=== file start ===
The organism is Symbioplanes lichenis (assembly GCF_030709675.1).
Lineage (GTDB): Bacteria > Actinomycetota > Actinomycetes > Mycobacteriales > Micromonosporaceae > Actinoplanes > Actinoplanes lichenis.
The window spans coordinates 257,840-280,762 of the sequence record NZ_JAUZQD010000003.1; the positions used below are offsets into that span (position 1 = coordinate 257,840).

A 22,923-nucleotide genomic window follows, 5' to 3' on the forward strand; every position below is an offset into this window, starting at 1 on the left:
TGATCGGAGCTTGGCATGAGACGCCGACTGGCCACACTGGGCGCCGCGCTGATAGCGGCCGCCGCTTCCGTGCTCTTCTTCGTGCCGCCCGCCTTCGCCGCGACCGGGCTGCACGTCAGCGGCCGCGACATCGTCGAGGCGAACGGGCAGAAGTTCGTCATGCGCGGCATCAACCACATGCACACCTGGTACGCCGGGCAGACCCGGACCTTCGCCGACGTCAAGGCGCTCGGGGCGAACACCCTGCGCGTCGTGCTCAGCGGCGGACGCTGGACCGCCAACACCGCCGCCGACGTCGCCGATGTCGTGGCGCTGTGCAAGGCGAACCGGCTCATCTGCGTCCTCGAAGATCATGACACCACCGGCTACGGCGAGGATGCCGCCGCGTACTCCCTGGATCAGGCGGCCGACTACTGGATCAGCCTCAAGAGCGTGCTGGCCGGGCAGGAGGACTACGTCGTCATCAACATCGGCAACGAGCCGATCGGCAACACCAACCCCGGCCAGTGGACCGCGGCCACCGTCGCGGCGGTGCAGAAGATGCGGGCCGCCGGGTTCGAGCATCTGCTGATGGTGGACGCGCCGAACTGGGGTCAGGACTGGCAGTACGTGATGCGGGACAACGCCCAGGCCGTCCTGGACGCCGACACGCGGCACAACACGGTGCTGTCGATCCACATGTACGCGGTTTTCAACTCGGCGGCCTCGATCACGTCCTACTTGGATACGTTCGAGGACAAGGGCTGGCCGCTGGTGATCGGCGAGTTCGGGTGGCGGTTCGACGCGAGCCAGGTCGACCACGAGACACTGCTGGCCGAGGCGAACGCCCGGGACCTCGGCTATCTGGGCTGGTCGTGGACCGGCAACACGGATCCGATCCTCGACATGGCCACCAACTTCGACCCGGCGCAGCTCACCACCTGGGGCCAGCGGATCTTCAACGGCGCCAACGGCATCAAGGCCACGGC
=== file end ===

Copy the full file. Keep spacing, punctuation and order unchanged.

The organism is Symbioplanes lichenis (assembly GCF_030709675.1).
Lineage (GTDB): Bacteria > Actinomycetota > Actinomycetes > Mycobacteriales > Micromonosporaceae > Actinoplanes > Actinoplanes lichenis.
The window spans coordinates 257,840-280,762 of the sequence record NZ_JAUZQD010000003.1; the positions used below are offsets into that span (position 1 = coordinate 257,840).

A 22,923-nucleotide genomic window follows, 5' to 3' on the forward strand; every position below is an offset into this window, starting at 1 on the left:
TGATCGGAGCTTGGCATGAGACGCCGACTGGCCACACTGGGCGCCGCGCTGATAGCGGCCGCCGCTTCCGTGCTCTTCTTCGTGCCGCCCGCCTTCGCCGCGACCGGGCTGCACGTCAGCGGCCGCGACATCGTCGAGGCGAACGGGCAGAAGTTCGTCATGCGCGGCATCAACCACATGCACACCTGGTACGCCGGGCAGACCCGGACCTTCGCCGACGTCAAGGCGCTCGGGGCGAACACCCTGCGCGTCGTGCTCAGCGGCGGACGCTGGACCGCCAACACCGCCGCCGACGTCGCCGATGTCGTGGCGCTGTGCAAGGCGAACCGGCTCATCTGCGTCCTCGAAGATCATGACACCACCGGCTACGGCGAGGATGCCGCCGCGTACTCCCTGGATCAGGCGGCCGACTACTGGATCAGCCTCAAGAGCGTGCTGGCCGGGCAGGAGGACTACGTCGTCATCAACATCGGCAACGAGCCGATCGGCAACACCAACCCCGGCCAGTGGACCGCGGCCACCGTCGCGGCGGTGCAGAAGATGCGGGCCGCCGGGTTCGAGCATCTGCTGATGGTGGACGCGCCGAACTGGGGTCAGGACTGGCAGTACGTGATGCGGGACAACGCCCAGGCCGTCCTGGACGCCGACACGCGGCACAACACGGTGCTGTCGATCCACATGTACGCGGTTTTCAACTCGGCGGCCTCGATCACGTCCTACTTGGATACGTTCGAGGACAAGGGCTGGCCGCTGGTGATCGGCGAGTTCGGGTGGCGGTTCGACGCGAGCCAGGTCGACCACGAGACACTGCTGGCCGAGGCGAACGCCCGGGACCTCGGCTATCTGGGCTGGTCGTGGACCGGCAACACGGATCCGATCCTCGACATGGCCACCAACTTCGACCCGGCGCAGCTCACCACCTGGGGCCAGCGGATCTTCAACGGCGCCAACGGCATCAAGGCCACGGC